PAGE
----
The older paranormal buster hasn’t been seen since his cases involved a battle-axe mother (shown in archive footage) adopting a spooky voice to tell tales on her adult daughter: “She fingered herself last night, thinking about John Travolta ”
When he mysteriously reappears to ask Goodman to investigate three unsolved cases, the latter obliges.
In the first, a prickly nightwatchman (an intimidating Paul Whitehouse) with a tragic family history sees and hears terrible things while guarding a derelict building once used as an asylum for female patients. In the second, a nervy, bullied young man (The Imitation Game’s actor Alex Lawther, excellent in this film) is involved in a hit-and-run incident with a demonic beast, while driving deep in a forest. The third segment concerns a wealthy high-flier from the financial sector (Martin Freeman, oozing a lot of controlled bravura and confidence, strangely), whose house is terrorised by a poltergeist just as his wife is going into labour.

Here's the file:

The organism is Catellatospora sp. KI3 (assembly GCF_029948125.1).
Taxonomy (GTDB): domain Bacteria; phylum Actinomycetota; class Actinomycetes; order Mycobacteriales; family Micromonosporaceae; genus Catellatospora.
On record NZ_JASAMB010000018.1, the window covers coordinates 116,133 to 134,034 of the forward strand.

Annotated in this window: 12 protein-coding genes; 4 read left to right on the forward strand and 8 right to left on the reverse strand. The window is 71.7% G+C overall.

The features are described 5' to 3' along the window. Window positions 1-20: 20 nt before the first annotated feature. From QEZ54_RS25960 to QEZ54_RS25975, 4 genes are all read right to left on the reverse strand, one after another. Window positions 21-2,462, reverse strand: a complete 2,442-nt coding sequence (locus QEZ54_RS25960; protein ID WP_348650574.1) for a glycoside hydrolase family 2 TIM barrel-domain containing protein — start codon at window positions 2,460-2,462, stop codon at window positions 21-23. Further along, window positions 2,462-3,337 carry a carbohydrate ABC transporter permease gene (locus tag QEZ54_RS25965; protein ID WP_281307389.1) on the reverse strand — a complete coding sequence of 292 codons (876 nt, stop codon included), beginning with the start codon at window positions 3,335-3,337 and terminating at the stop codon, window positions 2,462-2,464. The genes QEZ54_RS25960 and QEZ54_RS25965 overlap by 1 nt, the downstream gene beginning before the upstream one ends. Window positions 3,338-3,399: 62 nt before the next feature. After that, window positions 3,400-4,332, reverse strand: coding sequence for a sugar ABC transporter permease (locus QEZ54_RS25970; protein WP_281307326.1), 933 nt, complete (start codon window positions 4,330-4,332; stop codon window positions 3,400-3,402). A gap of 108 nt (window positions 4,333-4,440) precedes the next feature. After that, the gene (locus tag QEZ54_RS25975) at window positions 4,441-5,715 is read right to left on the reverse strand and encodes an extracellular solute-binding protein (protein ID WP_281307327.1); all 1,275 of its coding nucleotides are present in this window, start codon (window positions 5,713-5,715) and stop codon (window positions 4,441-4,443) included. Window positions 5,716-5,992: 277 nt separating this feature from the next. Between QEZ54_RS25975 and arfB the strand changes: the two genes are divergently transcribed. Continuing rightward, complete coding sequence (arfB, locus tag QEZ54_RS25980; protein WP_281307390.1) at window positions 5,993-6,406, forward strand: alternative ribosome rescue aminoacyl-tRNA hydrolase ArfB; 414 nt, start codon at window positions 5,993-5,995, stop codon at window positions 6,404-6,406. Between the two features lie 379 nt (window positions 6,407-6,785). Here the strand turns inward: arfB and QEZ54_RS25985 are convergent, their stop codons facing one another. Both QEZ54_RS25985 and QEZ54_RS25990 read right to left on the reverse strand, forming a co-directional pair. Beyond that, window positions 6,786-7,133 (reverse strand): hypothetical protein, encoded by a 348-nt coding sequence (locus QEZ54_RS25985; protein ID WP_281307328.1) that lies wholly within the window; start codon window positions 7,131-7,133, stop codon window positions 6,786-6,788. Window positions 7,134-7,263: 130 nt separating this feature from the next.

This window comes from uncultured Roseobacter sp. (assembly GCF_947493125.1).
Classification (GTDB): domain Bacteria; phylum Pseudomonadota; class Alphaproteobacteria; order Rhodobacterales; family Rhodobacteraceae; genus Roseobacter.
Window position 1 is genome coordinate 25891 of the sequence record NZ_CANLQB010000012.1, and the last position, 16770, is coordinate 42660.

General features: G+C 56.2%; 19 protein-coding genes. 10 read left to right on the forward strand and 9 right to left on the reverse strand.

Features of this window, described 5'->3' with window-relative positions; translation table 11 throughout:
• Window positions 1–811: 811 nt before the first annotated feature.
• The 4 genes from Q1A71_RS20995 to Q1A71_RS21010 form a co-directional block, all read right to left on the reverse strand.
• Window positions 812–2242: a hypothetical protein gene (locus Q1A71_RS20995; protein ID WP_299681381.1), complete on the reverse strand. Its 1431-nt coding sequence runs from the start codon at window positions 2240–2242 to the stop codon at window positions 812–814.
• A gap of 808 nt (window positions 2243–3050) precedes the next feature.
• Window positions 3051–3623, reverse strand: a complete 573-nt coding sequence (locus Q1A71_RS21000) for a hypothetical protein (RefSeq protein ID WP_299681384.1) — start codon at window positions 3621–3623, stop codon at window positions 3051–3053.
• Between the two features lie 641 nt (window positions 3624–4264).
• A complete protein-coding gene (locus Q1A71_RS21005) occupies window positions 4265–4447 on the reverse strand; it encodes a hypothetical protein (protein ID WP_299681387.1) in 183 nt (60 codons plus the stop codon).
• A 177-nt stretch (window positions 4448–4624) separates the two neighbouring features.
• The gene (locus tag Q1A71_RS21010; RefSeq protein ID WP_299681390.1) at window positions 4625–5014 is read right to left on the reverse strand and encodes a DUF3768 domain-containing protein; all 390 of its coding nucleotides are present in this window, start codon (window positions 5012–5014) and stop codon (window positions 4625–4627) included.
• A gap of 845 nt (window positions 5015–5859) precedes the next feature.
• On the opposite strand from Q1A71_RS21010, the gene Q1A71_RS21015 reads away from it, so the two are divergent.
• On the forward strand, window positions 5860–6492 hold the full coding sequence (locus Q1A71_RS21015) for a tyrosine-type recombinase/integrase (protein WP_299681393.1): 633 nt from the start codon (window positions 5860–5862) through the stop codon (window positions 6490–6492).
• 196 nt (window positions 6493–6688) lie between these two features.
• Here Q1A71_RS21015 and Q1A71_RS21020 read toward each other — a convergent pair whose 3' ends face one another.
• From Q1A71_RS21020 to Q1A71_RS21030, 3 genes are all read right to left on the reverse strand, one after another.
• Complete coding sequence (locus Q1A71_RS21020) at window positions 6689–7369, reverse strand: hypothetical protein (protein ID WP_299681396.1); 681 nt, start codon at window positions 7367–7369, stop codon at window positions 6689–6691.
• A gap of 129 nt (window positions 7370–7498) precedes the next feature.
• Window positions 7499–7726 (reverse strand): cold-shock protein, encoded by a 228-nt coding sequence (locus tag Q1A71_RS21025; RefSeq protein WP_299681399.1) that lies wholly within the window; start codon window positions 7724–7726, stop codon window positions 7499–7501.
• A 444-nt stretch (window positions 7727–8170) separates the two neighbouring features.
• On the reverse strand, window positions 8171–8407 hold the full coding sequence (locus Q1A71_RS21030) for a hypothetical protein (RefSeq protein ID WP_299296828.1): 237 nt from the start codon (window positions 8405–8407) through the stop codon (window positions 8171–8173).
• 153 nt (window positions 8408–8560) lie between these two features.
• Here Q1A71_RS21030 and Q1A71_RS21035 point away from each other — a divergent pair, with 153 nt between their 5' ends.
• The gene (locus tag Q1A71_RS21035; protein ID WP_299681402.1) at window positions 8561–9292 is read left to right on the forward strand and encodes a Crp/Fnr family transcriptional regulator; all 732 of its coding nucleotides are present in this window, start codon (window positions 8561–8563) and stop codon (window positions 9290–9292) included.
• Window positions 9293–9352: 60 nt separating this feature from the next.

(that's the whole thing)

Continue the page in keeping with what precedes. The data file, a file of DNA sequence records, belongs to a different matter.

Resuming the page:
In time-honoured portmanteau tradition, an encore suggests that all these stories have merely provided clues to a greater horror.
Theatre Director Andy Nyman (the co-creator of master Illusionist Derren Brown’s stage-shows) and The League of Gentlemen’s Jeremy Dyson scored a theatre-stage-version West End hit with Ghost Stories in 2010. The play Dead of Night, a creep-out in the style of the Ealing genre standard, was always likely to be transferred to the big screen.
Often, however, one can’t help but see where the stagecraft ought to be. There are floating sheets and bangs and bumps that neither yield dread nor jump scares. The small spaces, too, seldom fill up the larger, more expansive format.